Look Sideways

6th April
6min read

If you had to picture disabilities in terms of design, you’d be forgiven for imagining the icon of a person of a wheelchair. After all, we see it everywhere; parking spaces, permits, inside buildings and out in public spaces.

Yet, we should remember that disability is not just limited to physical disabilities that require the use of wheelchairs. Other types of disabilities include cognitive disabilities, such as dyslexia and autism, and sensory disabilities, like deafness and blindness. These require different thinking than designing accessible spaces.

As designers, we often find ourselves unwittingly designing for the majority, able-bodied human beings who have easy access to everything; school, work, home, the internet, entertainment facilities, hotels etc physically, mentally and sensory. We do so, following the requests of our clients looking to reach their desired target audience, and most often, within the constraints of budgets. But what about the rest?

According to the World Health Organization, about 15% of the world’s population lives with some form of disability. Locally, according to the most recent Maltese Census in 2011, 8.55% of the Maltese population have a disability. That’s about 42, 200 persons; not a small number at all.

Design and social change

Several minorities, including people with disabilities, pushed against social norms and fought for inclusion and acceptance in society in the late 20th century. As people became more socially aware, so has design.

In the physical realm, design has covered pretty much everything; ramps, interactivity and listening devices in public spaces like museums, Braille on medicinal packaging to name a few, and the digital world is a newer challenge for accessibility. iOS and Android increasingly develop accessibility features in their systems to improve accessibility whilst aiding developers to create apps for the needs of end-users with disabilities; it is now key to the success of an app in an increasingly saturated market. Web design too, is slowly catching up on the accessibility train.

Designing for the senses

A great example of simple design and easy gameplay, UNO has been a staple of board games for 48 years, for the mainstream populace. The problem? It took 46 years for Mattel to realise that one major flaw of this game is that for those who are colour blind to red and green, matching the colour coded cards is quite a frustrating predicament. In 2017, Mattel took a step towards inclusivity and created a colour-blind friendly edition by partnering with ColorADD, an organisation that created a colour identification system. This system consisted of universal symbols representing the different colours, and was applied to the cards in the pack.

Designing from personal experience

Reading and writing can certainly be challenging for persons with dyslexia, with several sans serif fonts and designed fonts recommended for use. Dyslexie in particular, is a font created by Christian Boer as a graphic design student, who drew from his own experiences diagnosed with dyslexia as a child after finding difficulties in reading and writing. The typeface has bolded capitals, each letter distorted to distinguish them amongst other characteristics, targeting issues he faced as a child. The core idea behind such fonts is that each character is designed so that they’re easier for the individual to recognise them. Despite the success of dyslexic-friendly fonts that have helped some with dyslexia, extensive peer reviewed research still needs to be carried out on their efficacy.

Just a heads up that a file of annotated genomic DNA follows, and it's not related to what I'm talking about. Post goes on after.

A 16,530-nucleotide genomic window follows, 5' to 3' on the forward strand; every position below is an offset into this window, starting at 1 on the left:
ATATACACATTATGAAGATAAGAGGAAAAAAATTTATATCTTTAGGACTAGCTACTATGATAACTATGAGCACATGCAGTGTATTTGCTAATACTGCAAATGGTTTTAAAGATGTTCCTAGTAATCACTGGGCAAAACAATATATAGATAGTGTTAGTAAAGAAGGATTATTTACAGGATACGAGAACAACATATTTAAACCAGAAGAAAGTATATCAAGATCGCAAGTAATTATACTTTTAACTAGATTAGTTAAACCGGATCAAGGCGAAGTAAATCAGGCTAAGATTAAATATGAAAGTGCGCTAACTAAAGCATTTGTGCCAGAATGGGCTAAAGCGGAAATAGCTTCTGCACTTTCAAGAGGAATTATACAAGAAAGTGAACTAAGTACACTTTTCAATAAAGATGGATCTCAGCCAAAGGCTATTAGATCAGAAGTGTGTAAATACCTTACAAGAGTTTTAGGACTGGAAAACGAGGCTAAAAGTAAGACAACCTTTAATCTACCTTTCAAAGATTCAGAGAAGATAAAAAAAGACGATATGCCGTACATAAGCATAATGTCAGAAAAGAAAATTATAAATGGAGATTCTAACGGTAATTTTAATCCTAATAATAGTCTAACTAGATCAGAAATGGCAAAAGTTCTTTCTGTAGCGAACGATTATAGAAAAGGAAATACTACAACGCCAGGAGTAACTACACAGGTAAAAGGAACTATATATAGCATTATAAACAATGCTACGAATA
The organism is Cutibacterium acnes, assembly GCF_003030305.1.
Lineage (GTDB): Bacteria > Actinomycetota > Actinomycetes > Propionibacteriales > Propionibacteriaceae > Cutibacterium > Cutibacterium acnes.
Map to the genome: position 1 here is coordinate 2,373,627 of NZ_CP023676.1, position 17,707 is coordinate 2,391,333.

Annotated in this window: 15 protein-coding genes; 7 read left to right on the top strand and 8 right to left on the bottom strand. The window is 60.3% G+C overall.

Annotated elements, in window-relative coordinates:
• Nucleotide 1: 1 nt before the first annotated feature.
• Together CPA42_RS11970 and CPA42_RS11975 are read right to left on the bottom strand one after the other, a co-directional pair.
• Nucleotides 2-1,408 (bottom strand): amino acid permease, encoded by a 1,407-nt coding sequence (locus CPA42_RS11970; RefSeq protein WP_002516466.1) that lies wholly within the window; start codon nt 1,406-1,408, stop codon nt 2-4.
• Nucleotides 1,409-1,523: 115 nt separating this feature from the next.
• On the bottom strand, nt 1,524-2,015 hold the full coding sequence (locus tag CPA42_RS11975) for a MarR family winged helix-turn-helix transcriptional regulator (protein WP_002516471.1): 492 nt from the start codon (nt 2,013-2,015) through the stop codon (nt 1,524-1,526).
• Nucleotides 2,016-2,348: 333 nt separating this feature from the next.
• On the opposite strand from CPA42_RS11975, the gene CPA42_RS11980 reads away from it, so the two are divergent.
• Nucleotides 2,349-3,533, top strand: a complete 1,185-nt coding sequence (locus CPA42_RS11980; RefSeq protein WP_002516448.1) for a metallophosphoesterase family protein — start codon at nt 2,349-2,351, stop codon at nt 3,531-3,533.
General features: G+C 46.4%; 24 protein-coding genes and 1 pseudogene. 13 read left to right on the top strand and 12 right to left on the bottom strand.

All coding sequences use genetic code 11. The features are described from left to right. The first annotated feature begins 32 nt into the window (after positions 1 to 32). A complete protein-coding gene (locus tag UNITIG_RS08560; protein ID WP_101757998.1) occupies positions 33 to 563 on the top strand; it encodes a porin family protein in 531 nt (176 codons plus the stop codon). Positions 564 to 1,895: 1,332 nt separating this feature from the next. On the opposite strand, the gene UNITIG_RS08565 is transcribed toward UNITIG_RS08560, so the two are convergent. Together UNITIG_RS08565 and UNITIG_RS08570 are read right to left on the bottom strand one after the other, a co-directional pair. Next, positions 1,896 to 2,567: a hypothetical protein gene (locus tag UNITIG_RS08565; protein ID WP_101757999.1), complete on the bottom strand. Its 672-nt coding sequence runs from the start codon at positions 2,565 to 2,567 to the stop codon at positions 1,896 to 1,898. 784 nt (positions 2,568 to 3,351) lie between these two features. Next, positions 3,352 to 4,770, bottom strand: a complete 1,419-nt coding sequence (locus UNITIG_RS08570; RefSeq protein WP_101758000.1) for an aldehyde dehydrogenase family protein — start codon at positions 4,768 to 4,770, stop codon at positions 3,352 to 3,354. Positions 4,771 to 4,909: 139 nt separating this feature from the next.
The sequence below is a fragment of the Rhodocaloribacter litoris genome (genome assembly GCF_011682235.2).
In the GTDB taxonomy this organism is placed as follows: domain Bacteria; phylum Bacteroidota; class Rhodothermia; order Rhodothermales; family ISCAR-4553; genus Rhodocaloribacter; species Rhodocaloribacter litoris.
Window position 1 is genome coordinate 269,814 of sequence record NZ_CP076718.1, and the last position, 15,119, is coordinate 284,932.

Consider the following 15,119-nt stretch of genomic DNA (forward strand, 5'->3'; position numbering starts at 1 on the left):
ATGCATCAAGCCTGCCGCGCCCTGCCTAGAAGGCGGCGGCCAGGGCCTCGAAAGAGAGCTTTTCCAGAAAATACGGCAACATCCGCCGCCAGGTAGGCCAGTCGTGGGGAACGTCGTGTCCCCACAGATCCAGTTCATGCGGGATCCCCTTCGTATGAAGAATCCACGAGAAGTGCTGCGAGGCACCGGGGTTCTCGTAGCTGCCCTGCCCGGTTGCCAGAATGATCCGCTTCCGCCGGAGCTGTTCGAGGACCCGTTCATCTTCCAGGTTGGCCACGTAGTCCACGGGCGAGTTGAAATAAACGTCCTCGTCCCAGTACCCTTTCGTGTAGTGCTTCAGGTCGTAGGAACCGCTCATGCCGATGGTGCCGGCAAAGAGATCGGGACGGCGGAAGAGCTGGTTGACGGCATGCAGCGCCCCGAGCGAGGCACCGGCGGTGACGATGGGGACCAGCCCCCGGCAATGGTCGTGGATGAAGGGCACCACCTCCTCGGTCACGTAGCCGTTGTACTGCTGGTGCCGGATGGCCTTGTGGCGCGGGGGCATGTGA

Designing simpler language

According to Sam Latif, P&G’s Accessibility Leader who is blind herself, Braille is the language of the visually impaired, but not everyone learns it and it takes years to learn. She designed the packaging for Herbal Essences Bio:Renew line to simply include raised stripes and circles for shampoo and conditioner respectively.

When we design for disability, we all benefit

The TED talk by Elise Roy is particularly enlightening, and pretty much revolves around design thinking, a process we employ with every project. Boiled down, the process involves defining the problem, observing and empathising with the user, coming up with lots of ideas, prototyping and testing, and finally, creating a sustainable solution.

The above are just a few examples how design can transform to start with people with disability, rather than accommodate for them later, as was the case with the UNO game. Persons with disability experience the world differently, offering a unique experience that informs solutions that are often more inclusive and better. Take text messaging for example; it was created for deaf people to communicate, but was adopted by the mainstream.

Great design is about removing barriers, allowing more people to enjoy and engage with products and in a world more conscious of minorities, we can all do better.

“Let people with disabilities help you look sideways, and in the process, solve some of the greatest problems.”